Rapper and actor Kema Sikazwe on I, Daniel Blake and new musical Shine

Newcastle rapper Kema (Kay) Sikazwe broke into the film industry when Ken Loach cast him in the Palme d’Or winning film I, Daniel Blake. Keema is now making his stage debut with his autobiographical new musical Shine 

Your big break was as China in I, Daniel Blake. How did director Ken Loach find out about you and did you audition for the part?

I was with an Extras agency (NE14TV) at the time. I would take every job offered to me as I wanted to gain experience on how everything works on set. Initially, I thought I was going for an extra role. Before meeting with Ken, I met with the casting director Kathleen Crawford and it was a general chat about who I am, my ambitions, background, interests, personality etc. I got the call back with Ken Loach & Paul Laverty (screenwriter) where I was paired up with another person auditioning: I was given a scenario and had to improvise. The same thing happened in the third call back and before leaving the room Ken winked at me and said: “Kema I’ll see you soon”. I didn’t realise how big the part was until the first day on set.

You work with young people at Gem Arts, encouraging them in music, writing and creativity – tell us more about how this works? can anyone take part?

I find out what type of music the young people are interested in and what they want to develop, whether it might be singing, rapping or songwriting. I challenge them and make them question why they like a certain type of music or form of writing, then I help them create something that’s true to themselves.  Anyone can take part, it’s easier than a lot of people think.  

Did you always know you wanted to work in the creative arts?

I always wanted to be an actor when I was younger, but I didn’t know how. From about the age of 13 or 14, creative writing was a place I felt safe. It’s the only thing I’ve stuck with; I could embody different styles, personas and characters in my music it was fun but at the same time it allowed me to put my deepest thoughts on paper. It’s always been like therapy for me.

When you were growing up in Newcastle was it difficult to get access to theatre and music groups?

Yes. For me, theatre was something for the upper-class, something very unreachable for me and where I grew up, theatre wouldn’t have been seen as something cool when I was trying to fit in. Shakespeare and panto weren’t really my thing and that’s what I thought all theatre was.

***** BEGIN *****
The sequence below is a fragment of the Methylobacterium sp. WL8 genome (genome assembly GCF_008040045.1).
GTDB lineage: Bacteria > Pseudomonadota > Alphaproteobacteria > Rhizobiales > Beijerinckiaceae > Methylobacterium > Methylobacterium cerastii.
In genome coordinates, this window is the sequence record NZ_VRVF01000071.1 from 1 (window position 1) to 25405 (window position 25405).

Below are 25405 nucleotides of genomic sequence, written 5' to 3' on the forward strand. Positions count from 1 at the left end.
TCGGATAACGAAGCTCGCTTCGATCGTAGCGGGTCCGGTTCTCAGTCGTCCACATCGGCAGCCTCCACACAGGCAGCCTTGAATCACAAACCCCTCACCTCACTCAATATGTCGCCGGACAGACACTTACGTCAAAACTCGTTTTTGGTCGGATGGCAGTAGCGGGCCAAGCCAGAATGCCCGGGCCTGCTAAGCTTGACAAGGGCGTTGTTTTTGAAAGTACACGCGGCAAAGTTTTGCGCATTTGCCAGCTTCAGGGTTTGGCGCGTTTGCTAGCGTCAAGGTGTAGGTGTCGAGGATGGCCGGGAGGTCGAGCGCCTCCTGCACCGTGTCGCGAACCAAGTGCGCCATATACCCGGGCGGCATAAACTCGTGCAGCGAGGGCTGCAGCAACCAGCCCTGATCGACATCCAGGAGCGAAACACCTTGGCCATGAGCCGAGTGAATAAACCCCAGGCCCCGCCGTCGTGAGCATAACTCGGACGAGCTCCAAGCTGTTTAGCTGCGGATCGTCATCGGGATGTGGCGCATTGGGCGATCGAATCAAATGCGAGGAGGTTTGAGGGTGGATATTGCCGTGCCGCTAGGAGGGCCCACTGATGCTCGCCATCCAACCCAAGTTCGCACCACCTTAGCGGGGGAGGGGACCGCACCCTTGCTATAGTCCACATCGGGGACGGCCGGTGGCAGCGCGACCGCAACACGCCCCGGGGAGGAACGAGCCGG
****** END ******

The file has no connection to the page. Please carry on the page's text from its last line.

What advice would you give to any young people who want to do what you are doing but don’t know where to begin?

Get to know your area, look for opportunities in your field because they are everywhere. Do what you can with what you have got. Get involved in as much as you can, volunteer where you can, seek to learn, collaborate, and most importantly compete with no one but yourself. Push and try be the best version of yourself. Take everything one step at the time. You can only see how far you’ve come by looking back. Do something each day to get a step closer to where you want to be. Big or small, it’s all progress.

Do you think the internet has made it easier or harder for people to ‘get noticed?’

Personally, I think the internet has made things a lot easier, but it all depends on how you look at it. There’s an opportunity in any circumstance. Now we have the technology to create and get our work out there. The gatekeepers are becoming less relevant.

Kema Sikazwe in Shine
Kema Sikazwe in Shine

Shine is your first full-length show, how much work went into making it? – can you describe the process from having the idea to performance?

So much work went into it. It’s the first thing I’ve written for the stage, and because I didn’t have a theatre background I had to learn as much as I could in the time I had. I attended an Arvon course on how to write a script, I started reading plays, books, I attended plays that had a similar style to what I was going for. I also studied what audiences reacted to, what worked on stage and what didn’t, what made things funny, what pulled on peoples’ heartstrings and I applied all that knowledge into my play.

When creating the songs, I knew I had to approach them differently to how I usually write. I wanted to keep people on their toes not knowing what’s happening next. Take people on a rollercoaster but also create something with a universal sound with a hint of theatre. 

Do you believe anyone can ‘shine’?

Yes, I 100 per cent believe anyone can. Finding your shine is about not being afraid to be who you are, who you were supposed to be. Going after what you love and trusting you’ll be okay. We all have our own light. Some people bury it, but it never leaves, we just have to look deep down and find it. 

‘Shine’ is on now and touring later in the year. live.org.uk/whats-on/shine

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